Senate Budget Chairman Mike Enzi, R-Wyo., on Tuesday unveiled his vehicle for repealing Obamacare and aims for the Senate to pass it next week.
That's the plan anyway. Repealing President Obama's signature legislative accomplishment is the GOP's top priority following the party's congressional and White House sweep on Nov. 9. Enzi has employed some legislative engineering to make sure the leadership's desire to repeal Obamacare and replace it with something else complies with Senate rules forbidding budget reconciliation bills that increase the deficit. The plan he will introduce this week will be included in the 2017 budget reconciliation bill and sets aside a lot of the savings from repeal to pay for a GOP health coverage plan that would come later.
"Today, we take the first steps to repair the nation's broken health care system, removing Washington from the equation and putting control back where it belongs: with patients, their families, and their doctors," Enzi, R-Wyo., said in a statement.
"This is the first step toward relief for Americans struggling under Obamacare. This resolution sets the stage for repeal followed by a stable transition to a better health care system," said House Speaker Paul Ryan of Wisconsin. "Our goal is to ensure that patients will be in control of their health care and have greater access to quality, affordable coverage."
Voting on the bill and the amendments senators offer in the Senate would begin this week and continue into next week. Enzi and the rest of the GOP leadership aim to send the bill to House for an up or down vote without any amendments allowed.
But Enzi and other Capitol Hill leaders will have to contend with a caucus split over how best to do away with Obamacare without alienating more than 20 million Americans who depend on the law for healthcare coverage. They also must contend with Democrats determined to fight Republicans at every step of the repeal process. Enzi will need to corral support from some combination of these fractious players.
Democrats, of course, oppose the whole plan and intend to draw out the vote by demanding consideration of amendment after amendment in the Senate.
"The ACA extended health care to 30 million Americans," New York's Chuck Schumer said during his first speech as Senate Minority Leader. "We ask the president-elect: If you repeal the ACA what are you going to do to protect these 30 million people? It is not acceptable to repeal the law, throw our health care system into chaos and then leave the hard work for another day," he said.
Various Republicans pose a big threat for gumming things up too. Some members of the Freedom Caucus, the most adamant supporters of a quick repeal want all the budget savings generated by repealing Obamacare to be used for deficit reduction and want to eliminate savings set-asides that would be used for a replacement to the law.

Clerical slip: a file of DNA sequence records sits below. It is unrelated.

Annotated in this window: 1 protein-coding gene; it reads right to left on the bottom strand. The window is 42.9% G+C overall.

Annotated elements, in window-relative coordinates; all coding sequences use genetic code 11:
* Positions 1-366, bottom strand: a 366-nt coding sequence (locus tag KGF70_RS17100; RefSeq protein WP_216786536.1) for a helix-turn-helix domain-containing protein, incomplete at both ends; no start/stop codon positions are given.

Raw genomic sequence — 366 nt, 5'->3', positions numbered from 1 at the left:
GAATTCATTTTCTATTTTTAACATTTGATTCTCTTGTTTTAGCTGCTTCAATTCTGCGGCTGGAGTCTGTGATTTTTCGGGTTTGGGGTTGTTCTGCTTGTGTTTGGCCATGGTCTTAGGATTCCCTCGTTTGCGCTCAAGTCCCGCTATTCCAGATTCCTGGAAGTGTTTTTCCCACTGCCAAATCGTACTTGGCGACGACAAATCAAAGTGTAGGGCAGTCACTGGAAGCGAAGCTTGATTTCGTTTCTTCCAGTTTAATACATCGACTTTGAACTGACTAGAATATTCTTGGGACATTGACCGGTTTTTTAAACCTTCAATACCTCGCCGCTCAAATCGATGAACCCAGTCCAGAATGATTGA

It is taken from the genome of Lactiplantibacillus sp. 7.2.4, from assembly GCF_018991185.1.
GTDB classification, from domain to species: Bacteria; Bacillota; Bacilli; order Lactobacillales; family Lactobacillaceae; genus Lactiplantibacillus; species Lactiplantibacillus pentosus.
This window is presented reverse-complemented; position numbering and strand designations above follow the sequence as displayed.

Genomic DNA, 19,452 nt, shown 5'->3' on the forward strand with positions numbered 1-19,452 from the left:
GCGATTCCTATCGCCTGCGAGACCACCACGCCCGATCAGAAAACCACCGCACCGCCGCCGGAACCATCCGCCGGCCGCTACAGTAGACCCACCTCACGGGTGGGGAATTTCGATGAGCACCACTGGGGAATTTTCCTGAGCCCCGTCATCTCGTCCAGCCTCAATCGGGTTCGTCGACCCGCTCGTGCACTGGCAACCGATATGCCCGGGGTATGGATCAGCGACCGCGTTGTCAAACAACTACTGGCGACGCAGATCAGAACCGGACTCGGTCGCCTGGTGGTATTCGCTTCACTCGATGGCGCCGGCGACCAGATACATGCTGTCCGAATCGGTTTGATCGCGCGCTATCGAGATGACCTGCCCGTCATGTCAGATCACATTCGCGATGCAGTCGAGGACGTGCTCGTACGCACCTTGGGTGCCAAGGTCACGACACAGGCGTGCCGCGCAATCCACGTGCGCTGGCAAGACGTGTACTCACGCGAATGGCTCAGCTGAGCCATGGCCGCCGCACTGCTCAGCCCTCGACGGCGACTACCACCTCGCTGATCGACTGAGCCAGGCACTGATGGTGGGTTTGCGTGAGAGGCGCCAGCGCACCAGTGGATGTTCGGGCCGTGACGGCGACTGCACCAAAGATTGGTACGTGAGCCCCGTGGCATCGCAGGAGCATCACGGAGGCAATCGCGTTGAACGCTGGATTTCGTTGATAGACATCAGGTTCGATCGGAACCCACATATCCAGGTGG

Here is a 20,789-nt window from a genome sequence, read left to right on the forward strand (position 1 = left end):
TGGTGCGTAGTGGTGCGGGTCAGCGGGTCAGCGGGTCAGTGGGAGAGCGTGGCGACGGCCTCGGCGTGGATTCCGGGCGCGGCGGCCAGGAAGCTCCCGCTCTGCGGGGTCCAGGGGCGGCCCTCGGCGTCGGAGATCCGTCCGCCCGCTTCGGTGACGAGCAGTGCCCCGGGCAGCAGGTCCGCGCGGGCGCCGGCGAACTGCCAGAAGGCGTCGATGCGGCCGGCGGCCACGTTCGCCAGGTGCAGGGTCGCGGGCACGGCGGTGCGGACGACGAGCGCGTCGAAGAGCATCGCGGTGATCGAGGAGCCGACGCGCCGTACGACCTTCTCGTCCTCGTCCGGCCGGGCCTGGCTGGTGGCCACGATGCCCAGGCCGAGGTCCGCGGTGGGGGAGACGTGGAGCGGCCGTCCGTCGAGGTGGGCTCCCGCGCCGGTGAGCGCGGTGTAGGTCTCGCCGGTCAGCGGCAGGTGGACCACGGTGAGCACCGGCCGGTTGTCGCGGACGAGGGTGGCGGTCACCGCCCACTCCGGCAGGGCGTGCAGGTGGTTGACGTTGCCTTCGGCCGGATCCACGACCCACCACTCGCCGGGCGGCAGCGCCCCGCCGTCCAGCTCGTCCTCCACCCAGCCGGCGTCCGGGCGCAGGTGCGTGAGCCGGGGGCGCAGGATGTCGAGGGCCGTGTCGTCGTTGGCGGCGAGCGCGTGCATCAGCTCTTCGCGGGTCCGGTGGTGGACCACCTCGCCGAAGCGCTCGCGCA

One-time GOP presidential candidate Sen. Rand Paul of Kentucky is urging Congress to repeal and replace ObamaCare at the same time rather than phasing out the health coverage and state insurance exchanges overtime. In an op-ed published in Capitol Hill trade publication The Hill, Paul wrote that Obamacare's financial problems will only get worse as the GOP hashes out its own replacement ideas and Republicans will get the blame. "Mark my words, Obamacare will continue to unravel and wreak havoc for years to come," he wrote. "My fear is that if you leave part of Obamacare in place . . . then you will see an acceleration of adverse selection and ultimately mass bankruptcy of the heathcare insurance industry."
Although many Republicans may hate the idea of retaining any aspects of the ACA, its not just the millions who would lose insurance that they are worried about. They also must craft the bill in a way that doesn't increase the deficit.
Many had assumed that the upcoming repeal bill would be largely identical to the repeal passed by Congress last year, Capitol Hill press reports citing people familiar with GOP leaders' thinking said some major changes are under consideration, including retaining some of the taxes in the health care law. One retained tax might be the so-cal "Cadillac tax," on high-cost, employer-sponsored health coverage, a major source of revenue in the 2010 health care law. The tax, even though it doesn't kick in until 2020, is hated by businesses and labor unions, as well as Republicans.
But repealing the tax could increase deficits in later years, making the bill vulnerable to challenges based on the Senate's Byrd rule, which bars extraneous matter in reconciliation bills. Some Republicans want to scale back the tax exclusion for employer-sponsored insurance and might want trade that provision for repeal of the Cadillac tax down the road.
The Congressional Budget Office estimated the repeal passed by the Congress last year would have produced some $500 billion in savings over 10 years through ending all the taxes and most of the spending in the health care law. That measure would have extended the exchange subsidies and Medicaid expansion for two years. President Barack Obama vetoed the measure. The CBO said the last repeal would have cut spending by $1.3 trillion and reduced revenue by $833 billion over a decade, primarily by repealing exchange subsidies and the expansion of Medicaid that extends health care coverage; eliminating penalties for not buying health insurance; and ending a payroll tax on high earners, a surtax on net investment income, annual fees on health insurers and other taxes.